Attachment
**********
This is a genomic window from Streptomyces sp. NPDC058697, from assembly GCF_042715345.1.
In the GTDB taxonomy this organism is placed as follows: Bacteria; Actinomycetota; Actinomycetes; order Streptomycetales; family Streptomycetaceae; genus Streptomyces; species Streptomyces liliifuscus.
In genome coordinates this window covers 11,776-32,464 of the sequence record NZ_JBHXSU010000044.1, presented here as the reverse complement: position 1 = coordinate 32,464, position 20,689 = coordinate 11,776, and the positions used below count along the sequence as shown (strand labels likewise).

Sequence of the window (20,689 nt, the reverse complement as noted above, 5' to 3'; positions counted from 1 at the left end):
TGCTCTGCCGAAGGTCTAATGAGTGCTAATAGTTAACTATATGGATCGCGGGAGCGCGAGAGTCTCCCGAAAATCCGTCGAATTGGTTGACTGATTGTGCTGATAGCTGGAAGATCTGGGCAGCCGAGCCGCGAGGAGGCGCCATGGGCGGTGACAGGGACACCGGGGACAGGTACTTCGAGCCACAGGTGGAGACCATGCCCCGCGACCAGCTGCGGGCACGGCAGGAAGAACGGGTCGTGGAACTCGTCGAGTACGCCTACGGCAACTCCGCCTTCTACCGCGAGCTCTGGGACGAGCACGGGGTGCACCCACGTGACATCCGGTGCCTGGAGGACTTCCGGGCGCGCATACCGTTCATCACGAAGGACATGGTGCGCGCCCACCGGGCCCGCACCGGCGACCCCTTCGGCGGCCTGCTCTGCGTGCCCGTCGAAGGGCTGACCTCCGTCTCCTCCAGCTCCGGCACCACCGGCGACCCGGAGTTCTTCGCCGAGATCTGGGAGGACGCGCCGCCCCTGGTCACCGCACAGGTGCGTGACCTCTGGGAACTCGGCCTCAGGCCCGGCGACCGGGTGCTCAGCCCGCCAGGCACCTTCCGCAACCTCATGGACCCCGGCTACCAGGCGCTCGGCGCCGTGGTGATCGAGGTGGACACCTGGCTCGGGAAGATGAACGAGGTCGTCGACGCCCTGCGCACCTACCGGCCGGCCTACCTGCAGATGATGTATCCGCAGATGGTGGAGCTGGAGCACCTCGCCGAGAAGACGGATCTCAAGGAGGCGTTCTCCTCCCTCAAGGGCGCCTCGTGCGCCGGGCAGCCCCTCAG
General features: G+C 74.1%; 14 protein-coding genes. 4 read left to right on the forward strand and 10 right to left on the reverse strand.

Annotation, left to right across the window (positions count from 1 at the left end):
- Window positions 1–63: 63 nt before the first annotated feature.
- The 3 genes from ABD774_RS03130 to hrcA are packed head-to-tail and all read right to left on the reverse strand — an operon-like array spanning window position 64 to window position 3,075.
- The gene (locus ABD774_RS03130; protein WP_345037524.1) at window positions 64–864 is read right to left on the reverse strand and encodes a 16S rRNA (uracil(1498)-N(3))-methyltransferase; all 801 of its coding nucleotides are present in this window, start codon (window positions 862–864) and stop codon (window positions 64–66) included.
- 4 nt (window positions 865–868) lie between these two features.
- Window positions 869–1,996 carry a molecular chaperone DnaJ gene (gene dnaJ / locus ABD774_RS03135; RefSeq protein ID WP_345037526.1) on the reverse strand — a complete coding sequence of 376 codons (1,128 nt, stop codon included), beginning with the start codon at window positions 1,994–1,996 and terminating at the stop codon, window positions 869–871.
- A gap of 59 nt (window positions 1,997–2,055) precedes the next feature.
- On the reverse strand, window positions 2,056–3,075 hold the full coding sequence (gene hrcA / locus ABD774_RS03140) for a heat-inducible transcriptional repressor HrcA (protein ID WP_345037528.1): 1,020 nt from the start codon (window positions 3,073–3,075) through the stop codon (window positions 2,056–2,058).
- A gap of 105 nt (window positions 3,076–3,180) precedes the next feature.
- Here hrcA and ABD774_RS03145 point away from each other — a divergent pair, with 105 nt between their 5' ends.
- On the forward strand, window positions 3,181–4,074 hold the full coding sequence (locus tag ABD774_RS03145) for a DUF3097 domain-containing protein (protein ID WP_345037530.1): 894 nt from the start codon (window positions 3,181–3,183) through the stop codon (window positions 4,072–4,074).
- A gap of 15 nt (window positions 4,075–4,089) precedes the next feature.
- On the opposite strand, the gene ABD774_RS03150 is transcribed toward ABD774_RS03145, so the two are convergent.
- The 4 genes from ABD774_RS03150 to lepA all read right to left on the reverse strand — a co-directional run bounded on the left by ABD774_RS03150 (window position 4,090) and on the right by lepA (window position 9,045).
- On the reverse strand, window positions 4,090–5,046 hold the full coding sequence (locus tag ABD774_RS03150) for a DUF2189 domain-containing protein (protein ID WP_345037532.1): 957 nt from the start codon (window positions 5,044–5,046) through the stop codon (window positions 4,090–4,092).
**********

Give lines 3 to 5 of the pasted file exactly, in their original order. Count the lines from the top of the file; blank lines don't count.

In genome coordinates this window covers 11,776-32,464 of the sequence record NZ_JBHXSU010000044.1, presented here as the reverse complement: position 1 = coordinate 32,464, position 20,689 = coordinate 11,776, and the positions used below count along the sequence as shown (strand labels likewise).

Sequence of the window (20,689 nt, the reverse complement as noted above, 5' to 3'; positions counted from 1 at the left end):
TGCTCTGCCGAAGGTCTAATGAGTGCTAATAGTTAACTATATGGATCGCGGGAGCGCGAGAGTCTCCCGAAAATCCGTCGAATTGGTTGACTGATTGTGCTGATAGCTGGAAGATCTGGGCAGCCGAGCCGCGAGGAGGCGCCATGGGCGGTGACAGGGACACCGGGGACAGGTACTTCGAGCCACAGGTGGAGACCATGCCCCGCGACCAGCTGCGGGCACGGCAGGAAGAACGGGTCGTGGAACTCGTCGAGTACGCCTACGGCAACTCCGCCTTCTACCGCGAGCTCTGGGACGAGCACGGGGTGCACCCACGTGACATCCGGTGCCTGGAGGACTTCCGGGCGCGCATACCGTTCATCACGAAGGACATGGTGCGCGCCCACCGGGCCCGCACCGGCGACCCCTTCGGCGGCCTGCTCTGCGTGCCCGTCGAAGGGCTGACCTCCGTCTCCTCCAGCTCCGGCACCACCGGCGACCCGGAGTTCTTCGCCGAGATCTGGGAGGACGCGCCGCCCCTGGTCACCGCACAGGTGCGTGACCTCTGGGAACTCGGCCTCAGGCCCGGCGACCGGGTGCTCAGCCCGCCAGGCACCTTCCGCAACCTCATGGACCCCGGCTACCAGGCGCTCGGCGCCGTGGTGATCGAGGTGGACACCTGGCTCGGGAAGATGAACGAGGTCGTCGACGCCCTGCGCACCTACCGGCCGGCCTACCTGCAGATGATGTATCCGCAGATGGTGGAGCTGGAGCACCTCGCCGAGAAGACGGATCTCAAGGAGGCGTTCTCCTCCCTCAAGGGCGCCTCGTGCGCCGGGCAGCCCCTCAG